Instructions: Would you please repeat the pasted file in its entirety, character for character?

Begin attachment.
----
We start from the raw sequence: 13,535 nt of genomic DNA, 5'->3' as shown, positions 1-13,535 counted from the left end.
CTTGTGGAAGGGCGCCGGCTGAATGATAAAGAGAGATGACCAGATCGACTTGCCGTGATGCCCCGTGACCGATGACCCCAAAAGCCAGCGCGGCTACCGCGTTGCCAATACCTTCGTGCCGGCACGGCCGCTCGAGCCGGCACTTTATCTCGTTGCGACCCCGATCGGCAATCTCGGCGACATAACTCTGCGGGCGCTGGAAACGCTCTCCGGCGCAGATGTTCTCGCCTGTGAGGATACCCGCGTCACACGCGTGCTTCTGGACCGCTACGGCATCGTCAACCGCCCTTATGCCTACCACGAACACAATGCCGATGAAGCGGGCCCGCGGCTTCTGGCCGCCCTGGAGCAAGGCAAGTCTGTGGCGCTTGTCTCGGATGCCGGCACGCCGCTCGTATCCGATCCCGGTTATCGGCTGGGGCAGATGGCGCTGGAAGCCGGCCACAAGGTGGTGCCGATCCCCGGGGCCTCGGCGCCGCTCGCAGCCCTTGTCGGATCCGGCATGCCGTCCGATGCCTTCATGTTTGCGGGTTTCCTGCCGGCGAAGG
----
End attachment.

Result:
We start from the raw sequence: 13,535 nt of genomic DNA, 5'->3' as shown, positions 1-13,535 counted from the left end.
CTTGTGGAAGGGCGCCGGCTGAATGATAAAGAGAGATGACCAGATCGACTTGCCGTGATGCCCCGTGACCGATGACCCCAAAAGCCAGCGCGGCTACCGCGTTGCCAATACCTTCGTGCCGGCACGGCCGCTCGAGCCGGCACTTTATCTCGTTGCGACCCCGATCGGCAATCTCGGCGACATAACTCTGCGGGCGCTGGAAACGCTCTCCGGCGCAGATGTTCTCGCCTGTGAGGATACCCGCGTCACACGCGTGCTTCTGGACCGCTACGGCATCGTCAACCGCCCTTATGCCTACCACGAACACAATGCCGATGAAGCGGGCCCGCGGCTTCTGGCCGCCCTGGAGCAAGGCAAGTCTGTGGCGCTTGTCTCGGATGCCGGCACGCCGCTCGTATCCGATCCCGGTTATCGGCTGGGGCAGATGGCGCTGGAAGCCGGCCACAAGGTGGTGCCGATCCCCGGGGCCTCGGCGCCGCTCGCAGCCCTTGTCGGATCCGGCATGCCGTCCGATGCCTTCATGTTTGCGGGTTTCCTGCCGGCGAAGG